"He treats the Senate as his personal bank—he makes withdrawals from every planet within his influence, trading favors for credits."
―Sheev Palpatine[src]

Colandrus was a male Tarsunt who represented the Suntilla system in the Senate of the Galactic Republic in the period between the Invasion of Naboo and the Clone Wars. One of the most influential delegates in the Senate, he was also one of the most corrupt. A gambling addict, Colandrus frequently had losses to cover, and he extracted money from every planet within his influence, trading favors for credits. However, he did so carefully, only drawing small amounts in each transaction, so that his corruption could not be proved easily.[1]

Three years after the Invasion of Naboo,[2] the Supreme Chancellor of the Republic, Sheev Palpatine, brought the promising Jedi apprentice Anakin Skywalker to Club Kasakar, where Colandrus used to gamble. While the Tarsunt senator was betting at a game table, the Chancellor and the Jedi, both in disguise, watched him from afar. Colandrus' last dice roll made him lose large sums of money. What the Tarsunt did not know was that Skywalker may have used his telekinetic Jedi power to rig the dice, inspired by Palpatine's unflattering description of the senator.[1]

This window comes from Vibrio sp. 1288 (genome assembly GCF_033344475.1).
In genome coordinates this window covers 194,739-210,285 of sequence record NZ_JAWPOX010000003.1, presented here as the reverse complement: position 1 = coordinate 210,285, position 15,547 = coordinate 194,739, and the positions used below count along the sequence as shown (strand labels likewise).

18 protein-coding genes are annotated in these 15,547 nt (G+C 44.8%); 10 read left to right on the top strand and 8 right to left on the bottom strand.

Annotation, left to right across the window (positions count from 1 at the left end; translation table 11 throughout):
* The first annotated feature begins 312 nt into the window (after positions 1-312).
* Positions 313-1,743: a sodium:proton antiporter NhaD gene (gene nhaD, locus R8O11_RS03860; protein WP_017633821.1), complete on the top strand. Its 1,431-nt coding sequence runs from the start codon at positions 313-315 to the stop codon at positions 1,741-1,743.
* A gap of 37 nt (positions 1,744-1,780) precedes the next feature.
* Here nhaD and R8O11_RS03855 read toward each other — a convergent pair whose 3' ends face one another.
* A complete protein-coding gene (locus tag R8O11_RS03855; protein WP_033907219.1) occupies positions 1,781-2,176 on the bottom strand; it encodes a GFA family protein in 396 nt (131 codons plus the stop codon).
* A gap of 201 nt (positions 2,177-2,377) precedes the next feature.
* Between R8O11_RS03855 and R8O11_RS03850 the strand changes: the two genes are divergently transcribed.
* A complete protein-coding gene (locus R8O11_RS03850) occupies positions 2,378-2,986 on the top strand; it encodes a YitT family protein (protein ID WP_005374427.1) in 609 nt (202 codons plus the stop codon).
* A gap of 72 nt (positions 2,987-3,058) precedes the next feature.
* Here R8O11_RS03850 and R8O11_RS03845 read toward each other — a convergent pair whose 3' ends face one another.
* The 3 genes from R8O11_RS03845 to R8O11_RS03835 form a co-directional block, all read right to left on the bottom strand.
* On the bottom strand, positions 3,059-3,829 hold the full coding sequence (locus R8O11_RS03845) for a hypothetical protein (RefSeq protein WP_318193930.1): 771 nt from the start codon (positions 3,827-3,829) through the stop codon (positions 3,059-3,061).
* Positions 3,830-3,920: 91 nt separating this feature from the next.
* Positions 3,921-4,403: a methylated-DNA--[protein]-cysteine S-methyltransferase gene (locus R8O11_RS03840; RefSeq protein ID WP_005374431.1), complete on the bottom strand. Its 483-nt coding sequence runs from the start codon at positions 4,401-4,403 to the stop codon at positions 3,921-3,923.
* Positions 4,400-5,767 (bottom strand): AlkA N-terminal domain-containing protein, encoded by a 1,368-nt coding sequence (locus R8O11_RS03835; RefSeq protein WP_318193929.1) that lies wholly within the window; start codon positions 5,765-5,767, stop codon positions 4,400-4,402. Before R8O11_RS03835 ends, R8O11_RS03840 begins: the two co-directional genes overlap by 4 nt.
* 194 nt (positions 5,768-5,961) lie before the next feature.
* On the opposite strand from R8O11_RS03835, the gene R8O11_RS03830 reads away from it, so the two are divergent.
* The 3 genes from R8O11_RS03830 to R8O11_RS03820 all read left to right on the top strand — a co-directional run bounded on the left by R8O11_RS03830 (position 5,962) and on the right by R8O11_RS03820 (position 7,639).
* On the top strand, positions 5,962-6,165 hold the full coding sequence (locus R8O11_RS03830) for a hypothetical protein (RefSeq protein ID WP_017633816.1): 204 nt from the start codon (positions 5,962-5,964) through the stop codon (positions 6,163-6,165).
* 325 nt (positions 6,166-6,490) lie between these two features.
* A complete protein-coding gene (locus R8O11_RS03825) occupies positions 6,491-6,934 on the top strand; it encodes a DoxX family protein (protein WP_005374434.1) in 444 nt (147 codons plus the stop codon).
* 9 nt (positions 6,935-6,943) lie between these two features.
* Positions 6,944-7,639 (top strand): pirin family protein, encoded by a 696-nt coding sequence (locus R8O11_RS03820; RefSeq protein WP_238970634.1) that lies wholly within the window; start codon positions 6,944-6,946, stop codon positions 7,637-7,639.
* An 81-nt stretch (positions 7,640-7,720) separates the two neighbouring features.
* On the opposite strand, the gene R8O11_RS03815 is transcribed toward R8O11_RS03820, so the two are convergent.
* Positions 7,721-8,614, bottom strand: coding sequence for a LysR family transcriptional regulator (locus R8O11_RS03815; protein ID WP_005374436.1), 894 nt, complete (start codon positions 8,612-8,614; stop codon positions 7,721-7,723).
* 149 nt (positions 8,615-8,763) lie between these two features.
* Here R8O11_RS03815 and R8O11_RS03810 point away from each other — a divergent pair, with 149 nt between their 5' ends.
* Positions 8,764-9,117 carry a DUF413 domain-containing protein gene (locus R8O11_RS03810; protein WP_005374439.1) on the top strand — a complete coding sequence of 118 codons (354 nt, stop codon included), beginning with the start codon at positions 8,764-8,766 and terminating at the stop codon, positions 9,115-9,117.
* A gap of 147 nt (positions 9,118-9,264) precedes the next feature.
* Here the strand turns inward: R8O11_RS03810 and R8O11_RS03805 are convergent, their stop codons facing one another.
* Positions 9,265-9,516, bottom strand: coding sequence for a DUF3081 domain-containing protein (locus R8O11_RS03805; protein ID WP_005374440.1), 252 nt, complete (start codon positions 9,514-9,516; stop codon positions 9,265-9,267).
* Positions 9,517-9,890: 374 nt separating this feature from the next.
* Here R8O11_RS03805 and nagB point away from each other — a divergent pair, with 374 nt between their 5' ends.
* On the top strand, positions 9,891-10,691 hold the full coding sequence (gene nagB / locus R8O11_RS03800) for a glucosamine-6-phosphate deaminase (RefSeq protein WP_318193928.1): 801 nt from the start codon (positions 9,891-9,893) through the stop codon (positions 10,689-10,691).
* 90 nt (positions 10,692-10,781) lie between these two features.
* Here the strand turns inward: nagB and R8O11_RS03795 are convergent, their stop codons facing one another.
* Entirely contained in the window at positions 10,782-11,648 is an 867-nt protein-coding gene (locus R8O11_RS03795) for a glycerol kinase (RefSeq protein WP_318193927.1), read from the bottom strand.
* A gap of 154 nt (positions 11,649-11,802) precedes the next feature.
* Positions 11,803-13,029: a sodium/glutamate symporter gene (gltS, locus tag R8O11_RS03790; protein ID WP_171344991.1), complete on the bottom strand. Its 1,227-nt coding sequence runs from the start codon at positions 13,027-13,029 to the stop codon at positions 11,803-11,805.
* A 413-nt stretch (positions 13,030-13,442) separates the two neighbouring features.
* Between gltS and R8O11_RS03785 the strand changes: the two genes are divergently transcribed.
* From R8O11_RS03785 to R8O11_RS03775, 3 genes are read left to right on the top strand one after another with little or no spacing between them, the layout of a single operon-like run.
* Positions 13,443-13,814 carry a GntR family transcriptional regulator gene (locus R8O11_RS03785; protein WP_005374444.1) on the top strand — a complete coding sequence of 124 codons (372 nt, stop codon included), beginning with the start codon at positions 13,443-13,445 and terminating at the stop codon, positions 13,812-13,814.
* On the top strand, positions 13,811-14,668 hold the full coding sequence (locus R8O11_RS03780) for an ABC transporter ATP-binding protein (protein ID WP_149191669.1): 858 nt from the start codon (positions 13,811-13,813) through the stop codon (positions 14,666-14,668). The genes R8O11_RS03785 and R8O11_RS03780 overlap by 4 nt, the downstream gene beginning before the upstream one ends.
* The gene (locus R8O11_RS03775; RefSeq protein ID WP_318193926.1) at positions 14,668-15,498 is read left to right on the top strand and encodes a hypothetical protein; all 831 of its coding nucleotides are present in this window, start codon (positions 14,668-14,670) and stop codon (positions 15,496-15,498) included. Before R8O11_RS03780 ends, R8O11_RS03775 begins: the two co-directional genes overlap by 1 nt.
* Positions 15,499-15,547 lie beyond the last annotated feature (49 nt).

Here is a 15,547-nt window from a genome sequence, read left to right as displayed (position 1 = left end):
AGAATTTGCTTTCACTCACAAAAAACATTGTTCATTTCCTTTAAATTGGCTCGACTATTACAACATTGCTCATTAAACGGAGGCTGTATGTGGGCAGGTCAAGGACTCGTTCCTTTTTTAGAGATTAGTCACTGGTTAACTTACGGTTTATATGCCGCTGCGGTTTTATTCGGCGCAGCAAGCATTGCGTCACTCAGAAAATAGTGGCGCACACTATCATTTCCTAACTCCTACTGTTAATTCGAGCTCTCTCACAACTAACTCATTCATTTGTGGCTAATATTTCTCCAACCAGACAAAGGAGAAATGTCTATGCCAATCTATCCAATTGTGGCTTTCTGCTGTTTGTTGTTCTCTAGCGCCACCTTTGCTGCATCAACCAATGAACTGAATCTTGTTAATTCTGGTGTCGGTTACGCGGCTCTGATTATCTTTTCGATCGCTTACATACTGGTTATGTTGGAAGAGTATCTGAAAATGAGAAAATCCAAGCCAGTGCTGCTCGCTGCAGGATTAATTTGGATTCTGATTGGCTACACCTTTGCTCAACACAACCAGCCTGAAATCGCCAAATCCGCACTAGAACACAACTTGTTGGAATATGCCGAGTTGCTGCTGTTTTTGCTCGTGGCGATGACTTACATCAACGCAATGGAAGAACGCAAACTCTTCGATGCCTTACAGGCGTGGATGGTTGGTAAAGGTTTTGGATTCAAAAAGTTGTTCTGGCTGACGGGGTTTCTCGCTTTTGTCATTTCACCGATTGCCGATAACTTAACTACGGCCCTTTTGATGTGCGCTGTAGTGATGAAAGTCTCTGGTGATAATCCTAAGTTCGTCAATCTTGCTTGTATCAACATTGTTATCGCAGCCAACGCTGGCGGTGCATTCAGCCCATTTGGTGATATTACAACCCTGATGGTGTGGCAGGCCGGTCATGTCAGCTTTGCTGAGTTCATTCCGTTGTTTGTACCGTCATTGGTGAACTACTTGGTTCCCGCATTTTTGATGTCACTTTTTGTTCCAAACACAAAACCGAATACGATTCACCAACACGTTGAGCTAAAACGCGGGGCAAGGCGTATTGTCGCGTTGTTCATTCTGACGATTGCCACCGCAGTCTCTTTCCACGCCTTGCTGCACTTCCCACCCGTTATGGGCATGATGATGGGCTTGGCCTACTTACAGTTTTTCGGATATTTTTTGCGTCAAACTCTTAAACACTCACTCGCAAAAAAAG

Hearing Palpatine—whom he did not recognize under the hood he was wearing—laugh at his misfortune, Colandrus sicced his bodyguard on him. The disguised Chancellor, however, defused the situation by pretending that "his son" had just told him a joke, and promised that they would leave at once. Still unconvinced, Colandrus nevertheless allowed the cloaked individuals to go freely.[1]

Behind the scenes[edit | edit source]

Colandrus first appeared in the comic Obi-Wan and Anakin 3 during a flashback.

Appearances[edit | edit source]

Notes and references[edit | edit source]

  1. 1.0 1.1 1.2 1.3 1.4 1.5 1.6 1.7 1.8 Obi-Wan and Anakin 3
  2. Truitt, Brian (October 10, 2015). Exclusive: Jedi get spotlight in 'Star Wars: Obi-Wan & Anakin'. USA Today. Archived from the original on August 19, 2020. Retrieved on October 10, 2015.
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